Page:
BORN: Rogachovo, Russia • 26 January 1919
DIED: Toronto, Ontario • 25 June 1982
For almost half a century, the Cold War shaped the world. Billions were spent on weapons, millions of men and women were mobilized to serve ideological interests, and only by a hair’s breadth did the world escape annihilation.
To say this all began in Canada stretches credulity, but there is some truth in that claim, for it was Igor Gouzenko, a cipher officer at the Soviet Union’s embassy in Ottawa, who in September 1945 forcibly warned the Western democracies that their Soviet ally had continuing aims of its own.
Born near Moscow in the terrible days of the Russian civil war, Gouzenko was a bright student who made his way through the Soviet school system with ease. He studied drawing and drafting in Moscow and attended the Architectural Institute of the University of Moscow.
Nominated for a presti¬ gious academic fellowship in June 1941, his education was derailed by the German attack on the Soviet Union. Instead of becoming an architect, Gouzenko took training in codes and ciphers and served in the headquarters of army intelligence (GRU) as a cipher specialist.
In 1943 Lieutenant Gouzenko, soon to be followed by his wife, Svetlana, was posted to the Soviet Union’s legation in Ottawa.Deeply involved in the war, Canada still provided a startling contrast to wartime Moscow. People spoke freely, there were goods in the stores despite rationing, and food was plentiful.
But as a GRU officer, Gouzenko found that his work required him to betray the Canadians he had come to admire. His task was to encode and decipher messages to and from Moscow, messages detailing espionage requests from GRU headquarters and the answers provided by spy networks run in Canada.
In September 1945, scheduled to be posted back to Moscow, Gouzenko decided to defect.Carefully gathering up telegrams and documents that proved nuclear and military espionage, Gouzenko left the embassy and set out to visit newspapers, which ignored him, and government offices, which did the same.
The govern¬ ment feared creating a diplomatic incident by taking in a man who proclaimed that “Russian democracy was different from ours”; the press simply missed the boat. Terrified, the Gouzenkos began to fear they had made a mistake. Not until embassy officials kicked in the door of their apartment while the Gouzenkos hid next door with a friendly RCAF sergeant did the Ottawa police get involved.
They were quickly followed by the RCMP and the Department of External Affairs, which had been advised by the Canadian-born British intelligence officer, Sir William Stephenson, to “get your man at once.” Safely hidden away with his wife and child, his revealing documents translated, Gouzenko had become very important indeed.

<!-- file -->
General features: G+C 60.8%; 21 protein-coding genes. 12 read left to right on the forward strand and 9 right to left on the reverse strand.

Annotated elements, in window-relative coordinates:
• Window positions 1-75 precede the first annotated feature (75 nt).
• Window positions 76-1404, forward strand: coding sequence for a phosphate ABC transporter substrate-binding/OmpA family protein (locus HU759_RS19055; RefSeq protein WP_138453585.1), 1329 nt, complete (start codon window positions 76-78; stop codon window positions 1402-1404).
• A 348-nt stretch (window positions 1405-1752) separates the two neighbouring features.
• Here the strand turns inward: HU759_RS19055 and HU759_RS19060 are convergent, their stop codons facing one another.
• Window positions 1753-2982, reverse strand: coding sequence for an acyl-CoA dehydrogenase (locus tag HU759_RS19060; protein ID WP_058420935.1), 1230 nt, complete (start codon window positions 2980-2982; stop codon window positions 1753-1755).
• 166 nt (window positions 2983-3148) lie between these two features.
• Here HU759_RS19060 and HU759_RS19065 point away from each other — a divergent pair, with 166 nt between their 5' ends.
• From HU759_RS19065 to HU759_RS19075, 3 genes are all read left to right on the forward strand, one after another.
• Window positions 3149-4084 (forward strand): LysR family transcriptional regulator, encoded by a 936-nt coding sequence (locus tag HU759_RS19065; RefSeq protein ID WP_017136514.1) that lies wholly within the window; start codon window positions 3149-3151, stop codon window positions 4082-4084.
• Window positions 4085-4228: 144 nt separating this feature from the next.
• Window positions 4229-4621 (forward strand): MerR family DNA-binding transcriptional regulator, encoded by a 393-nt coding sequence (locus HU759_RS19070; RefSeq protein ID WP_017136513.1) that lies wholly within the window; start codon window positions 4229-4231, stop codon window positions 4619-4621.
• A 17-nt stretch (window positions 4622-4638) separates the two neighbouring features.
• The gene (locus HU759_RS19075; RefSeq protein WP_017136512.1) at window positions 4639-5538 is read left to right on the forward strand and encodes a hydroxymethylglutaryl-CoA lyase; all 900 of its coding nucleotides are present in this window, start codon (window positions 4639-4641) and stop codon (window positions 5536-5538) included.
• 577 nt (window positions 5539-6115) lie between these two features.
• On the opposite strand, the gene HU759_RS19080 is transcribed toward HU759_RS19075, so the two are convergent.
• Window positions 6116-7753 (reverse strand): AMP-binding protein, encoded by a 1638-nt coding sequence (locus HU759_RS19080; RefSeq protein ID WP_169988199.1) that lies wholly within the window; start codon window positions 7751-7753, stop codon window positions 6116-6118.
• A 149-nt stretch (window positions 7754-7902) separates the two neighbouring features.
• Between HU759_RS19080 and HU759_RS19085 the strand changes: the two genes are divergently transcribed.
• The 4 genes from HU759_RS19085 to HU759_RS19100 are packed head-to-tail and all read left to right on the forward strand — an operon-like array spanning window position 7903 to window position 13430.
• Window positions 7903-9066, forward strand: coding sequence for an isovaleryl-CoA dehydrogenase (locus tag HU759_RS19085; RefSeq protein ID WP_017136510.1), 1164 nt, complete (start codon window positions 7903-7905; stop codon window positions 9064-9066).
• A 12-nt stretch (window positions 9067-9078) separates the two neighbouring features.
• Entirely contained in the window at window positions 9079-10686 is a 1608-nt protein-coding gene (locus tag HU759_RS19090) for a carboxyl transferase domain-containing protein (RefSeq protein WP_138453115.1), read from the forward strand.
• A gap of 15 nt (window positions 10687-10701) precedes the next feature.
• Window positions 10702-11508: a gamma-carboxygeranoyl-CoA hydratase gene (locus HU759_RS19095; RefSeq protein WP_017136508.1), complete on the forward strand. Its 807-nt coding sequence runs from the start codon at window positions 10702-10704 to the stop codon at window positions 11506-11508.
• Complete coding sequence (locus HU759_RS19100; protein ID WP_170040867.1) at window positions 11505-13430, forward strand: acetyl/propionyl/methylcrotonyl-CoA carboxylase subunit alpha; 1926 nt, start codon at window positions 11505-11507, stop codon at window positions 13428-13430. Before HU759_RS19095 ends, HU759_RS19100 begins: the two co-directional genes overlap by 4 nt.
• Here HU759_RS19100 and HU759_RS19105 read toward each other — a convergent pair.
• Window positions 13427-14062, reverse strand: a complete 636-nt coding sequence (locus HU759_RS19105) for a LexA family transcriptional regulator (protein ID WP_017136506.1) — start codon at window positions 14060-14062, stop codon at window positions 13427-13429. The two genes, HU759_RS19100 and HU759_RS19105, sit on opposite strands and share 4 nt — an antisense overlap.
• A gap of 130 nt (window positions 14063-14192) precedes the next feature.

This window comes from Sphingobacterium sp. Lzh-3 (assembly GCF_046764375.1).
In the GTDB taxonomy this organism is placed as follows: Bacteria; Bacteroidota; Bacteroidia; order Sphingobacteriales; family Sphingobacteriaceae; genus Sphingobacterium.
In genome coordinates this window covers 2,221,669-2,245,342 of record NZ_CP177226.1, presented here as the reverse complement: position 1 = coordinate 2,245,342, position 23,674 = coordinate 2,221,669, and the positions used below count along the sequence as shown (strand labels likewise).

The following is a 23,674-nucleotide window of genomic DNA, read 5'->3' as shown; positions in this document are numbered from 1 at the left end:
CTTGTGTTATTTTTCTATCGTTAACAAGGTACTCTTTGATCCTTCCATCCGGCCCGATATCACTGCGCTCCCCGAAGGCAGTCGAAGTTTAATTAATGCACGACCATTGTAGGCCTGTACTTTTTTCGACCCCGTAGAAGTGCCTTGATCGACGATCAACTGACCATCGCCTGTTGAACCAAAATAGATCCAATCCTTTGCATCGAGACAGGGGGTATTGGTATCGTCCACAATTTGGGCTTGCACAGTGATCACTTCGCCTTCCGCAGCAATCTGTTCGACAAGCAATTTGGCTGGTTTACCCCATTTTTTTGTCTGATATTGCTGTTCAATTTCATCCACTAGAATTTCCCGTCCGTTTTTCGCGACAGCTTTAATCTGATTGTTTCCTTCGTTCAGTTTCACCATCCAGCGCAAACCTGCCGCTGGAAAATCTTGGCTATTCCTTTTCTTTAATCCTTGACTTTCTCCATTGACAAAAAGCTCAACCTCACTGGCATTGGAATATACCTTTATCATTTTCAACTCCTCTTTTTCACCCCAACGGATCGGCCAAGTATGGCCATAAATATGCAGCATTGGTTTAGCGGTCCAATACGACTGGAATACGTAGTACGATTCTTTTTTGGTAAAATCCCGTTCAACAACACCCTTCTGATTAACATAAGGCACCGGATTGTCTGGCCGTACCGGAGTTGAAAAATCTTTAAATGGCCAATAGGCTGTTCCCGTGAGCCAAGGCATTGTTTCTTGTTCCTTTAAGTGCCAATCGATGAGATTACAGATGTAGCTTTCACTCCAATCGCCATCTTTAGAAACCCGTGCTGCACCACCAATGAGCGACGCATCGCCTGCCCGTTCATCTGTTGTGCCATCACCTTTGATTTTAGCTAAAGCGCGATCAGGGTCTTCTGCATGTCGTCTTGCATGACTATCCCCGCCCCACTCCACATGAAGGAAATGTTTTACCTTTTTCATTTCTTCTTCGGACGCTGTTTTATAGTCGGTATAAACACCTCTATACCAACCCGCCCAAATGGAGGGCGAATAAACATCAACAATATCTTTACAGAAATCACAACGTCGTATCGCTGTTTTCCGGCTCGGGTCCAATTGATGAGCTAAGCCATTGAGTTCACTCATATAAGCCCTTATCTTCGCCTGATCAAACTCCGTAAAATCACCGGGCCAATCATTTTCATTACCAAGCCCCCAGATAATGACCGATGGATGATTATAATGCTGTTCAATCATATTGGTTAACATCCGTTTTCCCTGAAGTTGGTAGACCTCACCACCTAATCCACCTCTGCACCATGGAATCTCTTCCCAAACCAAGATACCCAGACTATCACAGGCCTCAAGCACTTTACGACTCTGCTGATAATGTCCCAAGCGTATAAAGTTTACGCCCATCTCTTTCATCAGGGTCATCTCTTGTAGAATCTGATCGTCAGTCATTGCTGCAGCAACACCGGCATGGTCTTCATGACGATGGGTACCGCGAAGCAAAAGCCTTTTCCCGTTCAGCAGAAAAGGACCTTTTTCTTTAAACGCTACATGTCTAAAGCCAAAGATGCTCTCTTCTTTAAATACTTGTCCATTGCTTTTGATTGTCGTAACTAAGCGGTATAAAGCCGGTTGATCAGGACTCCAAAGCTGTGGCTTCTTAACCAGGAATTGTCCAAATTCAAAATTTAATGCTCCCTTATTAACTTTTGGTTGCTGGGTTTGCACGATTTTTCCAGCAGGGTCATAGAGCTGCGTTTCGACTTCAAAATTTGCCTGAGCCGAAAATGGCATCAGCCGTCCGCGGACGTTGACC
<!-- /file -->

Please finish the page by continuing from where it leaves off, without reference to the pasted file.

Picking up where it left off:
The result of Gouzenko’s defection to freedom was a royal commission that in early 1946 heard testimony from those implicated in the embassy documents. The expulsion of Soviet “diplomats” and the conviction of eleven Canadians, including a Montreal member of parliament, followed soon after.
More important, the proof of Soviet ill-will and the evidence of high-level spy rings in Britain and the United States provided by Gouzenko played an important part in galvanizing Canada’s senior partners, especially as Prime Minister Mackenzie King sensibly shared everything Canada learned.
Gouzenko’s knowledge of Soviet codes—some also believe he brought code books with him when he left the embassy—proved as invaluable to the West as his revelations about the GRU spy network. Moreover, the evidence of Soviet spying led Ottawa to create the security machinery necessary to deal with the new situation of ideological confrontation.
Afraid of Soviet vengeance, Gouzenko lived under an assumed name as a Canadian citizen. He wrote an account of his life and defection, This Was My Choice, which sold well, and in 1954 his novel about the brutality of Stalinist Russia, The Fall ofa Titan, won the Governor General’s Literary Award.
But over the years Gouzenko, who appeared on the media with a bag over his head to confound the KGB’s hitmen, became increasingly difficult to control. He continued to find spies in Canada and the West long after his evidence had grown cold, and his RCMP handlers found his constant complaints enervating.
By the late 1970s his health had begun to break down and, suffering from diabetes and blindness, his death in 1982 was a release.A man of culture and high intelligence, Igor Gouzenko was deliberately belittled by those who called him a mere cipher clerk and denied the importance of the spy rings he uncovered.
They were wrong. His courageous actions in September 1945 alerted Canada and the West to the danger posed by Soviet communism, and this revelation was critical to a world in awe of the superb Soviet resistance to Hitler. The Cold War certainly would have occurred without Gouzenko, but it might have taken longer to wake up the democracies to the new threat they faced.